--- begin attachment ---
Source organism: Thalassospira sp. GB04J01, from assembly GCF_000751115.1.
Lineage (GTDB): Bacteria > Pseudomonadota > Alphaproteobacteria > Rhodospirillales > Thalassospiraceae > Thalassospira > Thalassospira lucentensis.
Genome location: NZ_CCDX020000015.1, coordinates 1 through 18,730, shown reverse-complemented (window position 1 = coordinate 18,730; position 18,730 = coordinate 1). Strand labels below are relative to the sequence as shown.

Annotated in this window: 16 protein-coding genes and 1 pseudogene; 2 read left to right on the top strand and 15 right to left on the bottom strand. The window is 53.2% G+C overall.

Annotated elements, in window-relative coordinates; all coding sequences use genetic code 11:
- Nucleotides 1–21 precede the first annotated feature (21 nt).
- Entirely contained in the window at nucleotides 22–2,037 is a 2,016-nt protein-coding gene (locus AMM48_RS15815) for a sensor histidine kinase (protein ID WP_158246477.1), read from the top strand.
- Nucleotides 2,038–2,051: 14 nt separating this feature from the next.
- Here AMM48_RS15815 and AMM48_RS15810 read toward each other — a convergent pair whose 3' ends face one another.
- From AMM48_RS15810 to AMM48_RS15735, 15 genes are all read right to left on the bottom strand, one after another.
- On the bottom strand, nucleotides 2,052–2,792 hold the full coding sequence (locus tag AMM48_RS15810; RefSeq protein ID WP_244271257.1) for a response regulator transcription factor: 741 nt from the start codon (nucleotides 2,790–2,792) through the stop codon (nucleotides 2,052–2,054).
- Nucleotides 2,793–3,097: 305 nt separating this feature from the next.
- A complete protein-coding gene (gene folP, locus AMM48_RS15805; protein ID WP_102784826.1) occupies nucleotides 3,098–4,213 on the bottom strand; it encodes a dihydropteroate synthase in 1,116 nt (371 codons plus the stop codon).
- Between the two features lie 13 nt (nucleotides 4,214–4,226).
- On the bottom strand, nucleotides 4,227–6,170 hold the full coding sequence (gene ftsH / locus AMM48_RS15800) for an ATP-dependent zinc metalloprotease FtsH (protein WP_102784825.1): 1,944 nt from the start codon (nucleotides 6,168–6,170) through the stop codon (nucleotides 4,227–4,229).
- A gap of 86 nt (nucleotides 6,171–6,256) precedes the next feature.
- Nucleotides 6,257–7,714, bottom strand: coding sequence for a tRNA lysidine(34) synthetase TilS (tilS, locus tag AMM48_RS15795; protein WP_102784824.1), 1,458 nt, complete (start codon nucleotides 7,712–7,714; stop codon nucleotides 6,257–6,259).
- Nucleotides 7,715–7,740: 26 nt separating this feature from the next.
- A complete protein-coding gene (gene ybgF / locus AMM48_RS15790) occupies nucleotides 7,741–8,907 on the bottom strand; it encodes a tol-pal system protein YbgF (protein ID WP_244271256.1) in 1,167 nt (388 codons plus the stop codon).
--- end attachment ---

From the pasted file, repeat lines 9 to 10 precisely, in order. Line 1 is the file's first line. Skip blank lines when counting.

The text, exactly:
- Here AMM48_RS15815 and AMM48_RS15810 read toward each other — a convergent pair whose 3' ends face one another.
- From AMM48_RS15810 to AMM48_RS15735, 15 genes are all read right to left on the bottom strand, one after another.